Mattie Miracle 9th Annual Walk & Family Festival -- Raised over $97,000

Mattie Miracle Cancer Foundation Promotional Video

Thank you for keeping Mattie's memory alive!

Dear Mattie Blog Readers,

It means a great deal to us that you take the time to write to us and to share your thoughts, feelings, and reflections on Mattie's battle and death. Your messages are very meaningful to us and help support us through very challenging times. To you we are forever grateful. As my readers know, I promised to write the blog for a year after Mattie's death, which would mean that I could technically stop writing on September 9, 2010. However, at the moment, I feel like our journey with grief still needs to be processed and fortunately I have a willing support network still committed to reading. Therefore, the blog continues on. If I should find the need to stop writing, I assure you I will give you advanced notice. In the mean time, thank you for reading, thank you for having the courage to share this journey with us, and most importantly thank you for keeping Mattie's memory alive.

As Mattie would say, Ooga Booga (meaning, I LOVE YOU)! Vicki and Peter

The Mattie Miracle Cancer Foundation celebrates its 7th anniversary!

The Mattie Miracle Cancer Foundation was created in the honor of Mattie.

We are a 501(c)(3) Public Charity. We are dedicated to increasing childhood cancer awareness, education, advocacy, research and psychosocial support services to children, their families and medical personnel. Children and their families will be supported throughout the cancer treatment journey, to ensure access to quality psychosocial and mental health care, and to enable children to cope with cancer so they can lead happy and productive lives. Please visit the website at: and take some time to explore the site.

We have only gotten this far because of people like yourself, who have supported us through thick and thin. So thank you for your continued support and caring, and remember:

.... Let's Make the Miracle Happen and Stomp Out Childhood Cancer!

A Remembrance Video of Mattie

Random Shots of Mattie, Family and Friends

May 17, 2016

Tuesday, May 17, 2016

Tuesday, May 17, 2016 -- Mattie died 348 weeks ago today.

Tonight's picture was taken on May 11, 2009. At the Mattie March, he was greeted by the baseball coaches and the entire team! They even gave Mattie a signed ball! I heard later that day that the team won, and they all credited it to Mattie! 

Quote of the day: Why did you do all this for me?' he asked. 'I don't deserve it. I've never done anything for you.' 'You have been my friend,' replied Charlotte. 'That in itself is a tremendous thing. E.B. White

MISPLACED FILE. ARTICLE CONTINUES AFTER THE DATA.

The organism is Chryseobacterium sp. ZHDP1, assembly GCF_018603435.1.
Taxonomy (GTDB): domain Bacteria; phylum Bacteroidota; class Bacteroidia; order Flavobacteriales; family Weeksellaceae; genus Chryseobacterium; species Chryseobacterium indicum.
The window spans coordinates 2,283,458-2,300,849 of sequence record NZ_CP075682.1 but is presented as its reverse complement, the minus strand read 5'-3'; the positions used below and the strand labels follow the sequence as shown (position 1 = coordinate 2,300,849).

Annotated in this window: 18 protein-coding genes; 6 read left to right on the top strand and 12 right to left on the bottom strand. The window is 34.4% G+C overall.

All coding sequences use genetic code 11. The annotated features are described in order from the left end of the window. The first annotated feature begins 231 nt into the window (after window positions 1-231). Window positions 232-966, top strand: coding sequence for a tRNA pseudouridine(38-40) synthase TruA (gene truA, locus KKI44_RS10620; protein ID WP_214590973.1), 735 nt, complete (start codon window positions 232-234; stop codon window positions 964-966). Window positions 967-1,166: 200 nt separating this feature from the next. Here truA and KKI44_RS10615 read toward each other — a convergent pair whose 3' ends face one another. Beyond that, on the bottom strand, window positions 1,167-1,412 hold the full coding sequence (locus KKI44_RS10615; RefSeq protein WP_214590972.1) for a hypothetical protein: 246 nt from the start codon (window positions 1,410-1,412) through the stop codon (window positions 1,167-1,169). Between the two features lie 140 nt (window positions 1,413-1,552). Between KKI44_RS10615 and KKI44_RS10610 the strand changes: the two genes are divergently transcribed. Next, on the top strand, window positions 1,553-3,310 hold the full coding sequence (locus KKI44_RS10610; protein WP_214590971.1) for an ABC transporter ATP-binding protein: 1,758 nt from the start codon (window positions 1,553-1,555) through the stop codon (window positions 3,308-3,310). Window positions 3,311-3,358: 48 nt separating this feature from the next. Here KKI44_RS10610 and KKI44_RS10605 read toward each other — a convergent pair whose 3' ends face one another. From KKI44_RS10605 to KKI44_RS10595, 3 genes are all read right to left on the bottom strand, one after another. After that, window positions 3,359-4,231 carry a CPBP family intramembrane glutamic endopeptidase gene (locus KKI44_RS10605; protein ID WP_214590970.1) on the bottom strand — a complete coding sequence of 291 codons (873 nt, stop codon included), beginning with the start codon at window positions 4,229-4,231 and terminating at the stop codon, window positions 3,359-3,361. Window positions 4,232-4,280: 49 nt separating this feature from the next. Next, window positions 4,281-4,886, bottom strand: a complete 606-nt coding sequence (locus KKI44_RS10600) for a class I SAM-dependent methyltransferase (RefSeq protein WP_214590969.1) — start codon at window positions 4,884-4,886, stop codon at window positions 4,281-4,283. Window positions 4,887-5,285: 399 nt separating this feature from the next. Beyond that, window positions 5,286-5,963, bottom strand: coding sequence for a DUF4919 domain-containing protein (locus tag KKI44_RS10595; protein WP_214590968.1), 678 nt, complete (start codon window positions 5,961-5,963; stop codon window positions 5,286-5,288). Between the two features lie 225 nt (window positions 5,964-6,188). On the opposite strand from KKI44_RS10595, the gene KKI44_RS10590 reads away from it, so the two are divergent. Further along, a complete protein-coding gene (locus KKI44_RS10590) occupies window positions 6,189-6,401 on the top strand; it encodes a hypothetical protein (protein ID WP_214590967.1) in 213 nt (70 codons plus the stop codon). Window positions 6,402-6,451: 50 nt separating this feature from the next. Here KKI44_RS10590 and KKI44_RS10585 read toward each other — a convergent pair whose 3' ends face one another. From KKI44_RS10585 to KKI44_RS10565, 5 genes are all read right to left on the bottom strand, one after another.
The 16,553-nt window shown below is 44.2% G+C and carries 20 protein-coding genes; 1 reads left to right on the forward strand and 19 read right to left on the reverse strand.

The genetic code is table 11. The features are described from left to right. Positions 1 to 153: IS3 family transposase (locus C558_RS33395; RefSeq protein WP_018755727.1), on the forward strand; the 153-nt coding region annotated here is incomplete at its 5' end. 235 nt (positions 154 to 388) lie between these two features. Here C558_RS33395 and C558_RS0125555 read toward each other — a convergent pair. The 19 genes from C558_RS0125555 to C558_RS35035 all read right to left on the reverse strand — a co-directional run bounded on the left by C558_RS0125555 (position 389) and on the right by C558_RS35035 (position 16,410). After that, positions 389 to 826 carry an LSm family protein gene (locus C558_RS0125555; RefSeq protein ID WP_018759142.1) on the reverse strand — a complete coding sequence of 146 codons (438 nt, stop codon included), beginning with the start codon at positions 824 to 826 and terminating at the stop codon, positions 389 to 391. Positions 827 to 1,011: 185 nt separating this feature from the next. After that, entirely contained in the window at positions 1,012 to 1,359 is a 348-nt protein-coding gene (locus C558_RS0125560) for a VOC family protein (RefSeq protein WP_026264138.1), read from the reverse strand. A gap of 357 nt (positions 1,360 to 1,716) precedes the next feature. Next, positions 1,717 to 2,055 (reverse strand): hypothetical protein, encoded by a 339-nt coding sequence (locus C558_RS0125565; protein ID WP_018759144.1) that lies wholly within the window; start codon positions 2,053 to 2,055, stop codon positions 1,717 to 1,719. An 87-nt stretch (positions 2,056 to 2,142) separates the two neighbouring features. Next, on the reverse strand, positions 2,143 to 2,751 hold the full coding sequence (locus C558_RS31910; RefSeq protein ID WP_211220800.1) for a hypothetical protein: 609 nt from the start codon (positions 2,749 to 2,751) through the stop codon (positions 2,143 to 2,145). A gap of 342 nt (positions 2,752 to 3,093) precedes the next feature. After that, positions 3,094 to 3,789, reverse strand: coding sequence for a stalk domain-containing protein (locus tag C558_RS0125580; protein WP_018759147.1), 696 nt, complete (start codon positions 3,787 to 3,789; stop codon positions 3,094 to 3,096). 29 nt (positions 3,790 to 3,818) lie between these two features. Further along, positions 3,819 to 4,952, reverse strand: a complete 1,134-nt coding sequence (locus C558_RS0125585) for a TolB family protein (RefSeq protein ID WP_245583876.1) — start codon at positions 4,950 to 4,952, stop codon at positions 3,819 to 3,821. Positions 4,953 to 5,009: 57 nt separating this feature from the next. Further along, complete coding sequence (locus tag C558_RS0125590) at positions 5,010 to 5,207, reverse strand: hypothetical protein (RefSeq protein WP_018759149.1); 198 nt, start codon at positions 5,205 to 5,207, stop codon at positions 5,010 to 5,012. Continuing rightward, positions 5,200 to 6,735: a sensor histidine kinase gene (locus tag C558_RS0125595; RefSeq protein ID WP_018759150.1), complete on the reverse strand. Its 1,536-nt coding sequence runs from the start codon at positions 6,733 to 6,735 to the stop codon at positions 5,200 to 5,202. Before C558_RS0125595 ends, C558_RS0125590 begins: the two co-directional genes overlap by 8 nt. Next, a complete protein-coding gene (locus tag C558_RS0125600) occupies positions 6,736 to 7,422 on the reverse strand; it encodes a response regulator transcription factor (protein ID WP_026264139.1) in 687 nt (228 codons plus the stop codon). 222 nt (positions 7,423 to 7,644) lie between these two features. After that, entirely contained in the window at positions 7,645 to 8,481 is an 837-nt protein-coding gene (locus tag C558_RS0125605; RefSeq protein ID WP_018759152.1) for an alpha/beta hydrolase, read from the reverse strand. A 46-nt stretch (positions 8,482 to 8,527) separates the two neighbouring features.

My parents and I toured Tudor Place today in Georgetown. It is rather funny that this historic house is right around the corner from me and after all these years of living in DC, I never visited it! It took my parents to visit for me to venture out. 

Tudor Place is one of America’s first National Historic Landmarks. It was built by a granddaughter of Martha Washington and a son of Robert Peter, a prominent Scottish-born merchant and landowner and Georgetown’s first mayor. With an inheritance from George Washington, Thomas and Martha Custis Peter purchased 8½ acres of farmland on Georgetown Heights. Dr. William Thornton, architect of the first U.S. Capitol and a family friend, designed the grand neoclassical house, which was completed in 1816.

The estate remained under continuous Peter family ownership through six generations spanning 178 years, its rooms a destination for leading politicians, military leaders, and dignitaries. After the 1983 death of Armistead Peter 3rd, the founders’ great-great-grandson, the site was opened to the public in accordance with his wishes. Now a historic house and garden museum, it remains one of the nation’s few historic urban estates retaining the majority of its original landscape. 

On 5½ acres, Tudor Place remains one of America’s last intact urban estates from the Federal Period. Its open lawns and garden rooms are a delight and a useful historical record of land use over time. Thomas and Martha Custis Peter put their land to agricultural and ornamental uses. Trees and shrubs they cultivated still grow on the site today.
Surrounding the historic house, one can find a variety of gardens including formal gardens, natural woodland settings, English perennial gardens and more. 

Through six generations of peace and war, nation-building and political upheaval, prosperity and financial hardship, four members of the Peter family owned and preserved the property. Under their stewardship, the gardens evolved from urban farmstead uses to recreational and ornamental purposes, changing along with the wider economy and culture.
Despite the intense winds and rains, the roses were in full bloom! 
The beauty of this beautifully planned garden!

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